Known as “La Ville Blanche” (the White City), La Rochelle is a delicate concoction of pale limestone, warm light and sea air. The city was one of the most important ports in France during the Renaissance, and its rich past is visible in the city’s grand arcades, turrets and timber-framed houses. Due to the foresight of mayor Michel Crépeau, the city’s historic centre and waterfront were wrested from developers, and its streets freed of traffic in the 1970s. Controversial at the time, the policy has since been adopted across the country – even surpassing Crépeau’s successful yellow bicycle plan, imitated in Paris and London.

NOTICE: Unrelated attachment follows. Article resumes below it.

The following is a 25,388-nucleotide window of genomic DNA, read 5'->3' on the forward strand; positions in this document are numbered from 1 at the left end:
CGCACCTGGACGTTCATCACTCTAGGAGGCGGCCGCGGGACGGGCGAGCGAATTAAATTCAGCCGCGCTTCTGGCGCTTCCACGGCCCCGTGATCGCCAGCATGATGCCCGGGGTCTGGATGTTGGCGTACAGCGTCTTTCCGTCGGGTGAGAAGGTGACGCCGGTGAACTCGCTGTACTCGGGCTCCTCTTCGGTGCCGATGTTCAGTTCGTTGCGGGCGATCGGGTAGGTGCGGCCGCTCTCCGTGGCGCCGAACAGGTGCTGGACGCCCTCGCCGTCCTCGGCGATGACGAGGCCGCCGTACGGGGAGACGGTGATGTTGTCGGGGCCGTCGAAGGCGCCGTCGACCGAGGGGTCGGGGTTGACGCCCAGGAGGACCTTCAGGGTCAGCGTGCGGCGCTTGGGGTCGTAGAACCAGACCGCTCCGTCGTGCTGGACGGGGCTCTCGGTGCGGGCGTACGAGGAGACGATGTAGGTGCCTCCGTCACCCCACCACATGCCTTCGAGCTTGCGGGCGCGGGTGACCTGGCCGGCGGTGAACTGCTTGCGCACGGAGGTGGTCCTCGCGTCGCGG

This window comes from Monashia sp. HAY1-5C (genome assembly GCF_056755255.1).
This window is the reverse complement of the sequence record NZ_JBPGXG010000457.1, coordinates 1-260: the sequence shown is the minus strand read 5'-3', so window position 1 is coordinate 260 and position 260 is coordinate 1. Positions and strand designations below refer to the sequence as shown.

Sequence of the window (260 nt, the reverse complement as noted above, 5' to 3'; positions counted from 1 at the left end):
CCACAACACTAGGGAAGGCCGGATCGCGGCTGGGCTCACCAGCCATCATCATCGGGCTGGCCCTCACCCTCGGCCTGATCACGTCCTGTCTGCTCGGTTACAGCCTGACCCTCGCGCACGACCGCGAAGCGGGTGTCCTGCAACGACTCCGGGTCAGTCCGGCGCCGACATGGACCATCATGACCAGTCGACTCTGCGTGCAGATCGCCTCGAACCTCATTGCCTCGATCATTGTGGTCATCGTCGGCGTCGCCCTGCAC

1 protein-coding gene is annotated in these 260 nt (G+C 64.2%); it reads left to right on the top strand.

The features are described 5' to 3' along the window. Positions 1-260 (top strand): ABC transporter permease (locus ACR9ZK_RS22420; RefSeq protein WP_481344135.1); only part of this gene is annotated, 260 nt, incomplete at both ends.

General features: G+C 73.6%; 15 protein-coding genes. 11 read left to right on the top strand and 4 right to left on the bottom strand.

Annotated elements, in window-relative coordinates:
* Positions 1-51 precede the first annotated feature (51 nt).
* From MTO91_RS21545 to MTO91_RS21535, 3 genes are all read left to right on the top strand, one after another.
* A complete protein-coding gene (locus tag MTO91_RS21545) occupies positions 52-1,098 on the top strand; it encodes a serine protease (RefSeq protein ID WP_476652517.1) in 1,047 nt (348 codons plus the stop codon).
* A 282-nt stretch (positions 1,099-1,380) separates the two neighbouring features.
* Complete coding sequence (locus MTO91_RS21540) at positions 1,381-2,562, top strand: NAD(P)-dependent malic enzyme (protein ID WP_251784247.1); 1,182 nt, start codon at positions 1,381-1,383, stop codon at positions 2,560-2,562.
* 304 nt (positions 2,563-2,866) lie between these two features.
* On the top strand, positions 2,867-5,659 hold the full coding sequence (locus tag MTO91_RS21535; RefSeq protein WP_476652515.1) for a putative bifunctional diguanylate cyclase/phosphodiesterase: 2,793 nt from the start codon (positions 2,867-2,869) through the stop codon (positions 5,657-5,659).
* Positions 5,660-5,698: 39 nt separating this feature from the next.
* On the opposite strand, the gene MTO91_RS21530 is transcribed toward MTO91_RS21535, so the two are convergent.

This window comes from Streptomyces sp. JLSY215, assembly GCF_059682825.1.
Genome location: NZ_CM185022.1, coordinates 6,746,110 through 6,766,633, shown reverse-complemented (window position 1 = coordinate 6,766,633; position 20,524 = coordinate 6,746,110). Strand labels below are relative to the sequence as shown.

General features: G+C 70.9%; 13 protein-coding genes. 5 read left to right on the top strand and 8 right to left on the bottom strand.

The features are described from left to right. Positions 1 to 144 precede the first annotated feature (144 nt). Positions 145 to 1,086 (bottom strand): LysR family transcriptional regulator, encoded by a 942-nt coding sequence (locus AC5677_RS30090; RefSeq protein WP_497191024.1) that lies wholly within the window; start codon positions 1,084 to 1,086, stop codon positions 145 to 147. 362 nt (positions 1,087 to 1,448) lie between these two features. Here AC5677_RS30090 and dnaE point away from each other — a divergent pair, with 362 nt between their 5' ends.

The Vieux Port, where pleasure boats are moored, is the heart of the town. You can stroll very pleasantly for an hour or more along the seafront in either direction from the harbour: down to the Port des Minimes, a vast marina development 2km south of the centre, or west, along a promenade and strip of parkland, towards Port Neuf. Away from the centre, the area around La Rochelle is ideal for young families, with miles of safe, sandy beaches.